That was before the steel industry’s decline in the 1970s. Since then, the 20,000-person population of Braddock’s heyday has dried up to around 2,300, and this former metropolis on the Monongahela River east of Pittsburgh has fallen into urban decay. Save for a handful of markets, convenience stores and a cafe, there are no grocery stores or restaurants within the city limits of Braddock, Guy says.
But Braddock Mayor John Fetterman is hoping to change that with the help of Kevin Sousa, a Pittsburgh-area chef known for starting businesses in neighborhoods that have seen better days. And, they’re looking to Kickstarter to fund their big idea.
CNN photojournalist John Bodnar is a second-generation Slavic-American whose grandparents emigrated from Eastern Slovakia, and his mother’s Carpatho-Rusyn ethnicity is the prominent influence for his cultural and family traditions. Previously, he wrote about haluski, holupki and paska.
I’ve always enjoyed the Slovak food my mother and extended family prepares. We eat these dishes at every family gathering: weddings, funerals and holiday celebrations. We eagerly approach the buffet display to find the holupki and haluski that usually occupy the first few trays, but at the end of the tables are the treats.
Cookies and cakes dominate that section, but the pastry that has always delighted my palate is the kolachi nut roll. Kolachi (sometimes spelled "kolache") is the name often given to a standard type of Slavic dough-filled pastry. Our kolachi is rolled dough filled with a walnut mixture, but other families fill theirs with a poppy seed mixture.
My aunt Eleanor was always celebrated as the one whose recipe held the quality edge over the other family members'. Obviously, this unofficial title has been disputed, but I concede that hers had a slight advantage in my childhood memories.
But Eleanor’s health eventually left her unable to make the delicious kolachi. As her health was failing, she insisted that her daughter Renee learn her kolachi recipe and carry on the tradition and her legacy. My cousin Renee embraced her mother’s challenge, and carries, in my mind, the title for making the best kolachi nut roll.
An old acquaintance of mine was fond of saying that after a person hits 30, the only one who has any business yelling at them is their romantic partner. I'm personally not a fan of marital histrionics, either, but I certainly appreciate the sentiment. Especially when the ire is directed toward people who are just trying to do their jobs.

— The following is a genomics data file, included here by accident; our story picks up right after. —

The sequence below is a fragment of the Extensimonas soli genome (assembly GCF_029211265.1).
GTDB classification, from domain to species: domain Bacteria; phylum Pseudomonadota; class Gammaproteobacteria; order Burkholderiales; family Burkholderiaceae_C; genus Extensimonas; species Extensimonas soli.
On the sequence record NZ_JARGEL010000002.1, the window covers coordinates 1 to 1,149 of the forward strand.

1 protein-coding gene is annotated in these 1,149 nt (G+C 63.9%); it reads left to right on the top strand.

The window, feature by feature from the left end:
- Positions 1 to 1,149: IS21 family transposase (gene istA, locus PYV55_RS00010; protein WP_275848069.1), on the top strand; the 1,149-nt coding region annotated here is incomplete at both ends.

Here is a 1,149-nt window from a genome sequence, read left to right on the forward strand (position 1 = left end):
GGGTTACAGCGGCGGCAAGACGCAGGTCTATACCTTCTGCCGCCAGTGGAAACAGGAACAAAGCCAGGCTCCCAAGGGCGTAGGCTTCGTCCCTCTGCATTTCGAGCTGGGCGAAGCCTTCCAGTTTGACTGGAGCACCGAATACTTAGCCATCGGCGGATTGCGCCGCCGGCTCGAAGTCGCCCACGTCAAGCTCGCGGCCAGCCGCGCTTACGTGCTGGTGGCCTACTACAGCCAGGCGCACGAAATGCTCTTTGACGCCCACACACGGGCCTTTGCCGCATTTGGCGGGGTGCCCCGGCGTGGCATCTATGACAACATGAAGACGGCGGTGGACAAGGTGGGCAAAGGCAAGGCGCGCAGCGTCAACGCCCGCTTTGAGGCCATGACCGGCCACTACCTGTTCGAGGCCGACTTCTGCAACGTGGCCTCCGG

But is loudly shaming those shamers the optimal solution?
If you managed to crawl out of your tryptophan haze long enough to look at the internet this holiday weekend, you almost surely came across the Tweeted tale of Elan Gale and "Diane in 7A." Gale, a producer for ABC's The Bachelor, allegedly found himself on a Phoenix-bound flight with a medical mask-wearing woman who, by his account (which he later revealed on Twitter to be a hoax), was being rude to the airline staff. In the exchange, he decided to take a stand and call her out on her behavior.
Lopburi, Thailand, is famous for the small but feisty - and sometimes downright vicious - long-tailed macaques that live among its ancient temples and can often be seen creating mischief in the streets. The town throws an annual "monkey buffet," which gives the animals a chance to gorge on over 2,000 kilograms of fruits, vegetables and other treats like candy and soda.
At any given Ole Miss home game, longtime tailgater Keith Henley lays out pewter serving trays and chafing dishes. Under the cover of two 10-by-20-foot tents in the wooded center of his alma mater's campus, known as The Grove, Henley busies himself with the service. At the same time, his brother and stepbrother fill it with exquisite dishes of wild boar loin or grilled elk wrapped in bacon with cream cheese.
They bring along a generator so the flat-screen television and lamps work. The tables are covered in cloths embroidered with "Hotty Toddy" and finished off with elaborate centerpieces full of flowers - sometimes augmented by Jack Daniels bottles glued to wooden dowels. They'll taste bourbon balls from their tailgating neighbors, with whom they've long exchanged Christmas cards.